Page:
CHARLOTTESVILLE, Va. (WVIR) -The Community Attention Youth Internship program (CAYIP) gives teenagers a paid summer internship and places them with a business to learn hands on skills, which is significantly harder in a year where the world is going remote.
“I was struggling with what to do with my summer, because of COVID and a lot of things got canceled and plans were sort of out the window, and I was like, ‘oh this sounds great,” Lucia Crosby, who interned this summer, said.
CAYIP seeks to teach workplace-readiness skills. Crosby is interested in a career in I.T., and the program gave her the chance to connect with a professional in the field.
“What a day in his life looks like? What sort of hard and soft skills are necessary for that sort of career?” Crosby said.
As the pandemic shuttered businesses across the country, the program’s directors had to make a decision: cancel the summer programming, or go virtual.
“Kids need something to keep them connected, engaged. They need an opportunity to make money, they need access, and so we believe that CAYIP has all of those things. We just need to be a little more creative,” Charlottesville Department Human Services Deputy Director Misty Graves said.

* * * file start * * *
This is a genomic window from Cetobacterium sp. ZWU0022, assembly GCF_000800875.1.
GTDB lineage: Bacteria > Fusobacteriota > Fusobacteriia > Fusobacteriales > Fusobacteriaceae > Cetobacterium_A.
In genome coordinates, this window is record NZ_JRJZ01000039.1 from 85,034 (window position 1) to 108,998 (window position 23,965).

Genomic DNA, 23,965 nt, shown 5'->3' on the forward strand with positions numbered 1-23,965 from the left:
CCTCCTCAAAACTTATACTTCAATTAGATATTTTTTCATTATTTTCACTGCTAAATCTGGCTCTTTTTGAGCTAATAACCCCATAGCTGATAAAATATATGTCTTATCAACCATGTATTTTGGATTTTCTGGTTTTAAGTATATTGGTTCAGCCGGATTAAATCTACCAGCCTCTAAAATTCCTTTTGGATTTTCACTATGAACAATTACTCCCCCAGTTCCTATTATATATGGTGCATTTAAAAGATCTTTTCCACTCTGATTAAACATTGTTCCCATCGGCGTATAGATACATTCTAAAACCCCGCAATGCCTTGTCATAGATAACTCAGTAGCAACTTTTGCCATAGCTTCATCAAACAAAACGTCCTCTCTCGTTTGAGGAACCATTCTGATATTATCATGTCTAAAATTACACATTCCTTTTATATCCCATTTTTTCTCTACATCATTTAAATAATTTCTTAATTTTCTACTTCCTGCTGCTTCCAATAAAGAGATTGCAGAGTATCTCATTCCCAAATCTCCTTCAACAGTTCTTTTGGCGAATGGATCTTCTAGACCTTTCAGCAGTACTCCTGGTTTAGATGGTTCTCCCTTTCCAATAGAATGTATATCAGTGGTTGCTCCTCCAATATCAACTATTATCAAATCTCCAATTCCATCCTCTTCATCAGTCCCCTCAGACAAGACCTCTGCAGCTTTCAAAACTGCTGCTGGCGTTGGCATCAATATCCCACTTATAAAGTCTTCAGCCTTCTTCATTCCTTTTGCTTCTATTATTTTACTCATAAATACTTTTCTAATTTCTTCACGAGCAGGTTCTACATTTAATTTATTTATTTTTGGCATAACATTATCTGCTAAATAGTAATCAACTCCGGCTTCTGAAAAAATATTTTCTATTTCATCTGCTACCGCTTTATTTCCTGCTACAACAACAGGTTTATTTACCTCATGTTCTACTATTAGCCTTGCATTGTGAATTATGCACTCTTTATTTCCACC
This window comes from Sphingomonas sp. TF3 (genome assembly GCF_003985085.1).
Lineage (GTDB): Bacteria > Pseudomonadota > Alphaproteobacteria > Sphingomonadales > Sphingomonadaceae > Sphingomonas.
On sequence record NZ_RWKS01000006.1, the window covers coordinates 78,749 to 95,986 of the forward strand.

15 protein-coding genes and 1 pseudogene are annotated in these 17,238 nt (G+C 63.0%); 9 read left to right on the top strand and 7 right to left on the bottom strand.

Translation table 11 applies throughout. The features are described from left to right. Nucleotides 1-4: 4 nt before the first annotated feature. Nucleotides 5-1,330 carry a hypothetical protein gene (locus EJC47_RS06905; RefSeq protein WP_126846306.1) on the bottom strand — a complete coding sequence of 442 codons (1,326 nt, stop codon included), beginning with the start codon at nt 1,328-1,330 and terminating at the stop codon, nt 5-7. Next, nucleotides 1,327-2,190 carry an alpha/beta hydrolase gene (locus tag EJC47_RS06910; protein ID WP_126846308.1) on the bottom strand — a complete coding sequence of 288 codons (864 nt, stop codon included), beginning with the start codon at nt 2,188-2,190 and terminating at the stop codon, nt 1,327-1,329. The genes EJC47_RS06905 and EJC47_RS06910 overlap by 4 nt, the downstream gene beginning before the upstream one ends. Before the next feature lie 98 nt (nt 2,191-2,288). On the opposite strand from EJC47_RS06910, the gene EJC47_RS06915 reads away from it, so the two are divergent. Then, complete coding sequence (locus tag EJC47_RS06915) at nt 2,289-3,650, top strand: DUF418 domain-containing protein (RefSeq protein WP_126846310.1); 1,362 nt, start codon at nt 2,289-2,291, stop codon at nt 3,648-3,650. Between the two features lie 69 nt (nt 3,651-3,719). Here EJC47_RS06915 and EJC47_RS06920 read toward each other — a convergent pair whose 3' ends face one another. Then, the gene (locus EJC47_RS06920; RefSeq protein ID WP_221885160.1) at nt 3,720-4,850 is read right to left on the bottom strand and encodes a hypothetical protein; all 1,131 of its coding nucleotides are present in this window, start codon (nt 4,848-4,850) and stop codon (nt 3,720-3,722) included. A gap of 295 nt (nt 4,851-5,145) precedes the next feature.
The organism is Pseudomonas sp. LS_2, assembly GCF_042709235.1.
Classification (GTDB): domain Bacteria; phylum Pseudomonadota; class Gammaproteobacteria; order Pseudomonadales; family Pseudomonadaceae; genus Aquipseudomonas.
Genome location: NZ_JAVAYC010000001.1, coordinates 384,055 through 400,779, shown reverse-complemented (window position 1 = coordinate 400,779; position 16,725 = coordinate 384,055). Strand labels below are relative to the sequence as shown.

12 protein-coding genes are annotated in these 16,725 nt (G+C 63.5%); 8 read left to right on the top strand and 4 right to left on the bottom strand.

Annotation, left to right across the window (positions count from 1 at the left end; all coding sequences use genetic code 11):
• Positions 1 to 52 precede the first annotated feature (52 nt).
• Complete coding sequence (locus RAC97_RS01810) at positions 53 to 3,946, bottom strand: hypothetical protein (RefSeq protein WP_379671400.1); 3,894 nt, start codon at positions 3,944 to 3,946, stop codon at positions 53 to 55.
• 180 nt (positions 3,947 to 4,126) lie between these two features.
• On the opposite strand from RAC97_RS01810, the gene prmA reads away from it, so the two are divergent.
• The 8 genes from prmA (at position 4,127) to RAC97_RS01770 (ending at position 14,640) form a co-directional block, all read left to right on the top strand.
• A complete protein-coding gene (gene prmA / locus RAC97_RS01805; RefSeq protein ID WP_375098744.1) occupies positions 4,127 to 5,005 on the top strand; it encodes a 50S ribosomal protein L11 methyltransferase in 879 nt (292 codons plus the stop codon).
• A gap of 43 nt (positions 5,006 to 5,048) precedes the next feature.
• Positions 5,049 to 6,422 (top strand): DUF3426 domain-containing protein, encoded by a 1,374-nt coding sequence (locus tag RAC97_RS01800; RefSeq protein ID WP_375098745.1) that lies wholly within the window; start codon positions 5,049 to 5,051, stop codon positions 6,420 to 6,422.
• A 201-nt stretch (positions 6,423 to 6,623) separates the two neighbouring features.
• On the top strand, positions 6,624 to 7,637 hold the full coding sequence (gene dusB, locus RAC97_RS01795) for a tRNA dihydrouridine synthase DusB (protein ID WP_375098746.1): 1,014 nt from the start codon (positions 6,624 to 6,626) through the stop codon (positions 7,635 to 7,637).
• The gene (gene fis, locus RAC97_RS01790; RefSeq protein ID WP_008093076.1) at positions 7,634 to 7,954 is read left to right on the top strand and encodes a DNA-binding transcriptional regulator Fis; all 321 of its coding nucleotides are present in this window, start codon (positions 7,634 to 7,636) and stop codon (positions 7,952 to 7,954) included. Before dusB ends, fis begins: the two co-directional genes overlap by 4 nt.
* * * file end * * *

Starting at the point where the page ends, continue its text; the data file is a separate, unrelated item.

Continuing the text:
This year operated more like a classroom where students engaged via online modules, heard from guest speakers in a variety of careers, and completed a final project related to their long-term career goals.
“We really wanted to make sure that it was going to be meaningful for teenagers. We wanted them to be able to come into any format and find it relevant, and for them to be able to say that, ‘I really learned a lot in the program this summer,‘” CAYIP Coordinator Annie Sechrist said.
With work comes pay. Interns receive up to $100 per week, but Crosby says she is being responsible and saving the money.
Crosby said the biggest lesson learned this summer is to not get too attached to the first draft of anything.